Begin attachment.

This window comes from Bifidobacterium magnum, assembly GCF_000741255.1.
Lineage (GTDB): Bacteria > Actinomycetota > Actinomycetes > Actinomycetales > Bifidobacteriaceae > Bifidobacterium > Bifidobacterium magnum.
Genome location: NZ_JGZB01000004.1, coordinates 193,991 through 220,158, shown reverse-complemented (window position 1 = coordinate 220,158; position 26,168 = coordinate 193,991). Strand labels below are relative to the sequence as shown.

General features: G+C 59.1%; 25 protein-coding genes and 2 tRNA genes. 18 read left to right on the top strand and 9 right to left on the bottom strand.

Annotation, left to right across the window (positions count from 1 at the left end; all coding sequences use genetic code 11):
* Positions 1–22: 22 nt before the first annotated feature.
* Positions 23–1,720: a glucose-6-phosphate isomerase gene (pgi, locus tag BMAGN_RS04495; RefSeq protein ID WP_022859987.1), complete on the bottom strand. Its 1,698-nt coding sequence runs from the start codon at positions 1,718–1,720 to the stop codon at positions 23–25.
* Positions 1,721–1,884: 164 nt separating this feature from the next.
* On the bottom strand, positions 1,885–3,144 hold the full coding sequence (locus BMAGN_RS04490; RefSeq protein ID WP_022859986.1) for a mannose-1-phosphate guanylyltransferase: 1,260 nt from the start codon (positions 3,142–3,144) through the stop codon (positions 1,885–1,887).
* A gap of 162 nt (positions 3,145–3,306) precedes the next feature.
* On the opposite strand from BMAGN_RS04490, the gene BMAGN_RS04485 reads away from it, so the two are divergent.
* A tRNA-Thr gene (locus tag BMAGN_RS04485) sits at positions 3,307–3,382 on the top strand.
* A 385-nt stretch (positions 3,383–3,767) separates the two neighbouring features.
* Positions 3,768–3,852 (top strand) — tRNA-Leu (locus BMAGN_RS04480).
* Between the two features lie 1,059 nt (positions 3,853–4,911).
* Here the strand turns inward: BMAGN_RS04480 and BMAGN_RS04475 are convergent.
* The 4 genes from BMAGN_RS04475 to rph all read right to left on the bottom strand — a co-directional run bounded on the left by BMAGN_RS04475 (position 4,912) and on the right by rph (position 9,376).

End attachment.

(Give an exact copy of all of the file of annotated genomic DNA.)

This window comes from Bifidobacterium magnum, assembly GCF_000741255.1.
Lineage (GTDB): Bacteria > Actinomycetota > Actinomycetes > Actinomycetales > Bifidobacteriaceae > Bifidobacterium > Bifidobacterium magnum.
Genome location: NZ_JGZB01000004.1, coordinates 193,991 through 220,158, shown reverse-complemented (window position 1 = coordinate 220,158; position 26,168 = coordinate 193,991). Strand labels below are relative to the sequence as shown.

General features: G+C 59.1%; 25 protein-coding genes and 2 tRNA genes. 18 read left to right on the top strand and 9 right to left on the bottom strand.

Annotation, left to right across the window (positions count from 1 at the left end; all coding sequences use genetic code 11):
* Positions 1–22: 22 nt before the first annotated feature.
* Positions 23–1,720: a glucose-6-phosphate isomerase gene (pgi, locus tag BMAGN_RS04495; RefSeq protein ID WP_022859987.1), complete on the bottom strand. Its 1,698-nt coding sequence runs from the start codon at positions 1,718–1,720 to the stop codon at positions 23–25.
* Positions 1,721–1,884: 164 nt separating this feature from the next.
* On the bottom strand, positions 1,885–3,144 hold the full coding sequence (locus BMAGN_RS04490; RefSeq protein ID WP_022859986.1) for a mannose-1-phosphate guanylyltransferase: 1,260 nt from the start codon (positions 3,142–3,144) through the stop codon (positions 1,885–1,887).
* A gap of 162 nt (positions 3,145–3,306) precedes the next feature.
* On the opposite strand from BMAGN_RS04490, the gene BMAGN_RS04485 reads away from it, so the two are divergent.
* A tRNA-Thr gene (locus tag BMAGN_RS04485) sits at positions 3,307–3,382 on the top strand.
* A 385-nt stretch (positions 3,383–3,767) separates the two neighbouring features.
* Positions 3,768–3,852 (top strand) — tRNA-Leu (locus BMAGN_RS04480).
* Between the two features lie 1,059 nt (positions 3,853–4,911).
* Here the strand turns inward: BMAGN_RS04480 and BMAGN_RS04475 are convergent.
* The 4 genes from BMAGN_RS04475 to rph all read right to left on the bottom strand — a co-directional run bounded on the left by BMAGN_RS04475 (position 4,912) and on the right by rph (position 9,376).